Copying a master

Art students are always told to study the masters, and to copy them. Coming from a journalism background, I was at first taken aback by this approach – it seemed at worst a kind of plagiarism, and at best an exercise that would stifle originality.

But once I tried it a few times, I realized that it is a way to train your drawing hand kinesthetically. Visual copying allows your hand and eye to work together directly, without as much thought interference as when you try to draw from life, for example.

Last fall, I started playing with the notion of how I might copy the masters in fused glass. A different kind of learning.

Masters like Wassily Kandinsky relied purely on shape and color to communicate, without even suggesting anything figurative. To take an abstract of Kandinsky’s and convert it to the medium of fused glass, I would have to absorb myself completely in those shapes and colors. I felt this could give me a visceral sense of the original artist’s intent.

Kandinsky’s 13 Rectangles was the natural one to start with, since I love it so much and have played with it conceptually. Rectangles are easy to cut in glass, and the color matching would be part of the study.

I also expected to learn from the placement of the rectangles. How do the sizes, orientation and spacing play against the colors to strengthen the composition? Because glass is a 3D, not 2D art, how would the physical layers of glass affect the overall sense of the piece?

Last week I chose, cut and laid out the design. I did it on clear glass so that I could test how the piece might be affected by different background colors.

One difficulty was the physical overlap of two pieces of glass. In order to retain the square edges, I needed to tack fuse the pieces in the kiln – firing them at a lower temperature. If I’d done a full fuse, the squares would have melted together and lain flat, but they would have lost some of their shape.

You can see the results of this test piece in the juxtaposition with the original painting, above. There’s a bit of droopiness at the edges of the overlapping rectangles, but for the most part I think it worked out OK.

What was hard to capture in a photo is that, in glass, the piece feels very animated. The colors pop, and the reflected light adds a dynamic quality.

The colors aren’t a perfect match to Kandinsky’s oil paints, but I tried to capture the sense of the colors and their qualities. Glass has limited choices compared to oil paint, and Kandinsky seems to have taken liberties in his overlapping areas (a strong red and dark blue don’t make pink or lavender, for example).

The pink that I used in the upper right washed out upon firing (it was pinker in the original); and the mud-red that I chose for the lower right square lost some of its brown tint in the kiln.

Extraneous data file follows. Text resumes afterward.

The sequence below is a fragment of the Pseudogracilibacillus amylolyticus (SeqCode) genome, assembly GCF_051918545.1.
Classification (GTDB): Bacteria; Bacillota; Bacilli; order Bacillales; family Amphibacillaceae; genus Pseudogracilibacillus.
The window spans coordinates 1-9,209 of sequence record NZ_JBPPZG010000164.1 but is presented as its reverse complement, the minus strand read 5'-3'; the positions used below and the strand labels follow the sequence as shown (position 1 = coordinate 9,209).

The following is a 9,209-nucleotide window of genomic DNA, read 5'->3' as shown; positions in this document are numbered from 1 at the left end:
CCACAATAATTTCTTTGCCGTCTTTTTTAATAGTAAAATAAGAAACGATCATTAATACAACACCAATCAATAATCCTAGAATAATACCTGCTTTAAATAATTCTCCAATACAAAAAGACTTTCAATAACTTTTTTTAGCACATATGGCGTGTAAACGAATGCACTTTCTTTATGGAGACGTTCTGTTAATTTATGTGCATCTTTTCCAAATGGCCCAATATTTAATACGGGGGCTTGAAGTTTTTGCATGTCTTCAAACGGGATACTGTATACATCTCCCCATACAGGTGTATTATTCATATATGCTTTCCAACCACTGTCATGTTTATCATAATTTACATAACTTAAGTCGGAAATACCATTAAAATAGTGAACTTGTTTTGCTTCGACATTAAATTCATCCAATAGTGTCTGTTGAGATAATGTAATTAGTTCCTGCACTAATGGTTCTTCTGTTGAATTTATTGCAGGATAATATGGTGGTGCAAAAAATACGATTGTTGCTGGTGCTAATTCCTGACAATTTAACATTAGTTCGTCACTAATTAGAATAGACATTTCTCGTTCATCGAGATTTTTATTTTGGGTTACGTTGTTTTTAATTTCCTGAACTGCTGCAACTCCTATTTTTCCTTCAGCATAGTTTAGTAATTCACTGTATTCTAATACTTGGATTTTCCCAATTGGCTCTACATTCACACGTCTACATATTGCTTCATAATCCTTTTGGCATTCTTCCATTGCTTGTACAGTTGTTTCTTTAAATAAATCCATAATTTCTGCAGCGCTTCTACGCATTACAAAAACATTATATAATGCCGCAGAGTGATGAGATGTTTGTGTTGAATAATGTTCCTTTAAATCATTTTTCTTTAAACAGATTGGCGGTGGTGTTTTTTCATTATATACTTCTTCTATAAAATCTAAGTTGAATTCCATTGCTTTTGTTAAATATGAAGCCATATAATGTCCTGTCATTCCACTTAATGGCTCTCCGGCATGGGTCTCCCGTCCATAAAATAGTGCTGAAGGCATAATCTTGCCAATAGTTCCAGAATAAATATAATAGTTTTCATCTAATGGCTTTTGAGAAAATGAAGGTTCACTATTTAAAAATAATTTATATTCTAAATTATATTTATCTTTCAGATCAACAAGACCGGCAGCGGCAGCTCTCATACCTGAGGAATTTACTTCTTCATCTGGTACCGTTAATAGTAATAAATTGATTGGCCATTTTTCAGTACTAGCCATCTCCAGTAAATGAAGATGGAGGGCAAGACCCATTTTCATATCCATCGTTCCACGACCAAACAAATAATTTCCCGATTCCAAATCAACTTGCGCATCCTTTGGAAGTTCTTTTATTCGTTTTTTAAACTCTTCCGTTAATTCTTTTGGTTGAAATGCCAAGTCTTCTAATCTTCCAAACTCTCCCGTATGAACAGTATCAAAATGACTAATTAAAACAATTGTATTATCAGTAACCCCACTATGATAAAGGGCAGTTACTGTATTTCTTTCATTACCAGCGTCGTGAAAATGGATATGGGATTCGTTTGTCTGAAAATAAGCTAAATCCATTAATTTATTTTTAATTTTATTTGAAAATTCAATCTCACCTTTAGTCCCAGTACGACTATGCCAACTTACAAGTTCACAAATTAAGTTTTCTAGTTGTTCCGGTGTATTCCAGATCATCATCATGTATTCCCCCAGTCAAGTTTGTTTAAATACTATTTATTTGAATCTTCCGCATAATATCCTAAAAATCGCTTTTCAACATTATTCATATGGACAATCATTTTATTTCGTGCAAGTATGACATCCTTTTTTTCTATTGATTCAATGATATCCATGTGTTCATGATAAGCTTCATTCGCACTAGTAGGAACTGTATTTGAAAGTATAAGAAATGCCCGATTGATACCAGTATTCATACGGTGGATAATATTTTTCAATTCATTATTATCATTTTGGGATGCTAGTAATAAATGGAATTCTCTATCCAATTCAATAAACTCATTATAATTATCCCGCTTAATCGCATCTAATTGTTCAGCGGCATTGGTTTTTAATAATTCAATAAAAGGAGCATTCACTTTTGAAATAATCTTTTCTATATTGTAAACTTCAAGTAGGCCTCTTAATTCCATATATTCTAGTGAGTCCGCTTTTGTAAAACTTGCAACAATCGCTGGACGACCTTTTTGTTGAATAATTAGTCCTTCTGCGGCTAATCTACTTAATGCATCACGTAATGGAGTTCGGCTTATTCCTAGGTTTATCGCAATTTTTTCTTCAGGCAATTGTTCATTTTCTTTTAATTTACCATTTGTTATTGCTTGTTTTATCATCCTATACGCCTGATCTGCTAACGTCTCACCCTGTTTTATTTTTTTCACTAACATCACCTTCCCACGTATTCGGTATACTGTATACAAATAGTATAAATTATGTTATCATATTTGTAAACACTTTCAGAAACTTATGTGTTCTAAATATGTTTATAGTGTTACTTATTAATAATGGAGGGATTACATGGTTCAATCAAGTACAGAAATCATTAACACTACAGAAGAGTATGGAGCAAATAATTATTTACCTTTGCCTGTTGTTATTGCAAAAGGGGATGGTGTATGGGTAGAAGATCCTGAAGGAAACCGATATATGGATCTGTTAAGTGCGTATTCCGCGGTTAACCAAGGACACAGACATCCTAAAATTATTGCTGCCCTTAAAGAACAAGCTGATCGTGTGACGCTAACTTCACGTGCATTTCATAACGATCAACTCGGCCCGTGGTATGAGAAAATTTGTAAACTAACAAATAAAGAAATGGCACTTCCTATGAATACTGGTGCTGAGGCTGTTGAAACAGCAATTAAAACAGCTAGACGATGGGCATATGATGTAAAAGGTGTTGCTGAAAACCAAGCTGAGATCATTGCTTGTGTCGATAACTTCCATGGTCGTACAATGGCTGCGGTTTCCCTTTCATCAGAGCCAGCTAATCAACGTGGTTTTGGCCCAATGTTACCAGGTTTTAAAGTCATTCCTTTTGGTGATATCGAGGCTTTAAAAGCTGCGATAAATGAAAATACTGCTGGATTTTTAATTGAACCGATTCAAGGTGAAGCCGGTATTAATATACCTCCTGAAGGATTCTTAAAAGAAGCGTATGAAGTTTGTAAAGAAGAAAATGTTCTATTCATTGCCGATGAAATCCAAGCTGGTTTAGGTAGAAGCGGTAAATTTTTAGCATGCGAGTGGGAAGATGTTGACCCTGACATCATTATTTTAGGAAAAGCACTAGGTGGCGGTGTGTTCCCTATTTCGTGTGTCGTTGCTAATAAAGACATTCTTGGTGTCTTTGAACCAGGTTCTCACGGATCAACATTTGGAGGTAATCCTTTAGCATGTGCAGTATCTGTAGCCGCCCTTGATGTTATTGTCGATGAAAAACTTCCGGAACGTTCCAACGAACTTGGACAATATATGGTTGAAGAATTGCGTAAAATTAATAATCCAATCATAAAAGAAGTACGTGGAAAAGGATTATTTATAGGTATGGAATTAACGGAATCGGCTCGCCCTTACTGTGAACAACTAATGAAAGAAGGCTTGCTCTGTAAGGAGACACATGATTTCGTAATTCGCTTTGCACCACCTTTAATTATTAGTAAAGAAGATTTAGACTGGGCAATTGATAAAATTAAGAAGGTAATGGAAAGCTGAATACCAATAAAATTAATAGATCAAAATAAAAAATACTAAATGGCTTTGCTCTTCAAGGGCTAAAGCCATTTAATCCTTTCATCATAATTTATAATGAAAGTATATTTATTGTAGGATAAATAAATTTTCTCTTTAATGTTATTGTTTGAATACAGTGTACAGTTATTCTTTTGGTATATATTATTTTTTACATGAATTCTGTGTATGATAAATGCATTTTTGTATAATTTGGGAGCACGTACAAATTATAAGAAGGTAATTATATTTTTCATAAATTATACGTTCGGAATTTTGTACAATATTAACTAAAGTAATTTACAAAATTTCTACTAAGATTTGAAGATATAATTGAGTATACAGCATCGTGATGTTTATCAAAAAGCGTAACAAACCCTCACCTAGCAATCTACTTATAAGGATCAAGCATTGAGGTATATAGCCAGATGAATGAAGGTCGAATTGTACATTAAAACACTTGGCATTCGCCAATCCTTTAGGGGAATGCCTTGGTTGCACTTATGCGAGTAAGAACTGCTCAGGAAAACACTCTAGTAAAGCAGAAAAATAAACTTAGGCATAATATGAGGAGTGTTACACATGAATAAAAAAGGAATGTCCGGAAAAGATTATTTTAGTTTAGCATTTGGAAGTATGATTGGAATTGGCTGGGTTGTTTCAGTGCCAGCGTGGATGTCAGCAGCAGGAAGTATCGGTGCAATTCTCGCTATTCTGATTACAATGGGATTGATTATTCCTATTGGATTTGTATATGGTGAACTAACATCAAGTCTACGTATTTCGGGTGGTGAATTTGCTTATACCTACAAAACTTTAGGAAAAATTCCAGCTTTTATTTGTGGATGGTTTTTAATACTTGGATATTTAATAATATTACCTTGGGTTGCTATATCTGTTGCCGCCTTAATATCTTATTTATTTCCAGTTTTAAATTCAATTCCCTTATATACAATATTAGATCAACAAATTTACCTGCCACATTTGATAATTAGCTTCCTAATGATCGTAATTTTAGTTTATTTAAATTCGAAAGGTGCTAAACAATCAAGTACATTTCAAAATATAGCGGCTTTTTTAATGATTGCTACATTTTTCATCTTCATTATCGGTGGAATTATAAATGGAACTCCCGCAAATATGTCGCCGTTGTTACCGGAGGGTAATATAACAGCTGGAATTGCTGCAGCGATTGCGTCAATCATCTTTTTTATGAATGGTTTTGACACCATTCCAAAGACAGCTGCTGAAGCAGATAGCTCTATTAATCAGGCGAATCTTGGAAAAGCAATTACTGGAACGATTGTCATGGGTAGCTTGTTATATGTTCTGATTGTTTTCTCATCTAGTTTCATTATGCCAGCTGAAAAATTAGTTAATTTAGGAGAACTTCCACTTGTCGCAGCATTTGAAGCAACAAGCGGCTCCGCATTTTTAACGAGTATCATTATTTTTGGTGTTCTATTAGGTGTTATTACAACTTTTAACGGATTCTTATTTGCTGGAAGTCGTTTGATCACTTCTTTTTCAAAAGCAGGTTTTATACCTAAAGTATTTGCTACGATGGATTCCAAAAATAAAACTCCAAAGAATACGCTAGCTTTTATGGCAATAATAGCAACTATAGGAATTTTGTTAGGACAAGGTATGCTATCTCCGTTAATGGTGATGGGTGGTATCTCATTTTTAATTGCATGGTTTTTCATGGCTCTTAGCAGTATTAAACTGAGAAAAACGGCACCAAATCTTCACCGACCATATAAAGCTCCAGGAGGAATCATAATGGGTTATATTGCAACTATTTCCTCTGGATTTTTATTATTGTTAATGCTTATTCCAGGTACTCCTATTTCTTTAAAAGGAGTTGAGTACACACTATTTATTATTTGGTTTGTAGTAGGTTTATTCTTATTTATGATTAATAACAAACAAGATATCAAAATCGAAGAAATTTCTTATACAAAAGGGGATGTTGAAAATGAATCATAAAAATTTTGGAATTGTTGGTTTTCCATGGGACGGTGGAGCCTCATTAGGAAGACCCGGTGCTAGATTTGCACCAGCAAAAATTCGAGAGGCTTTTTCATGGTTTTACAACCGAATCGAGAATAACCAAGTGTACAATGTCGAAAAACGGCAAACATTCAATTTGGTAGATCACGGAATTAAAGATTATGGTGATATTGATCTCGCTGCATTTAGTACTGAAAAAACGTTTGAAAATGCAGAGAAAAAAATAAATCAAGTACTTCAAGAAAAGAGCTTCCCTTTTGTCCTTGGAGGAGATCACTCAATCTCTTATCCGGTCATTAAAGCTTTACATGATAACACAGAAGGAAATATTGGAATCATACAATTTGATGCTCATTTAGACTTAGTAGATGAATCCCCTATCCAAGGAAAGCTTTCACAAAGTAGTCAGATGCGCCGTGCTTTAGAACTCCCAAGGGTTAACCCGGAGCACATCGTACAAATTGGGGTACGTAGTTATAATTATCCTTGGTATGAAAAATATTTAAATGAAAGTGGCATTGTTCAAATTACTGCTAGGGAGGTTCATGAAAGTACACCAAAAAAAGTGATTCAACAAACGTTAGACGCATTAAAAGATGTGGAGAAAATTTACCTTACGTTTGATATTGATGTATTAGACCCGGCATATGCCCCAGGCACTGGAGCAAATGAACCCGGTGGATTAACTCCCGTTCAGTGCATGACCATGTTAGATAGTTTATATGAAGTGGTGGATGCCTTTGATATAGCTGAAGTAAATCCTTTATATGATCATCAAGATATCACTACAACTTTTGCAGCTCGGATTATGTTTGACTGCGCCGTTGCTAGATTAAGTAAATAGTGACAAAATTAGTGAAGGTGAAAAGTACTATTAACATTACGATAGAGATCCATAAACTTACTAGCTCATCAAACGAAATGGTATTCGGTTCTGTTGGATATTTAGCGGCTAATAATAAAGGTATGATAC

The more important mismatch was that I was off on the values. Look at this comparison in greyscale:


Kandinsky’s piece encompasses a rich range of values. My glass version, though it has five values, doesn’t exploit the full subtleties of the scale.

For my next test, I’ll try to choose the colors with more thought to the values. As this would make color matching even more difficult, I might choose strictly based on values instead of color, and use different colors entirely.

I would also like to try compositions that I came up with when playing with 13 Rectangles – a game using construction paper. Here is one from exactly one year ago today:

13 rectangles game

I’d do this a bit differently now, but I like the central “action” in the lower two-thirds that to me implies a figure running toward the viewer and out of the picture.  Moving the upper left blue and black rectangles further up and out might work better.

That’s when it starts to become my piece, one that isn’t a mere imitation.

Today’s penny is a 2015, the year I fell in love with 13 Rectangles.



2 thoughts on “Copying a master”

  1. A penny last week was about taking art lessons … busy with Oktoberfest and cartoon deadlines, I didn’t have a chance to comment. Reading about you learning from Kandinsky reminded me that I wanted to tell you that my most rewarding efforts to learn to draw were during a period from 1970 – 2004. During that time I traveled throughout North America and Europe on business unrelated to art. I traveled with sketchbooks. During business downtimes I visited museums and galleries to sketch and take notes on works of art about artist’s techniques and styles. Today, I can shortcut the process when time is of the essence. For example, if I need to draw hands in certain positions I can call on Google and Pinterest to provide me with images for reference —

  2. Wow thanks Bob! All the good art teachers tell students that they should always have a sketchbook with them. You also had a formal art education didn’t you??

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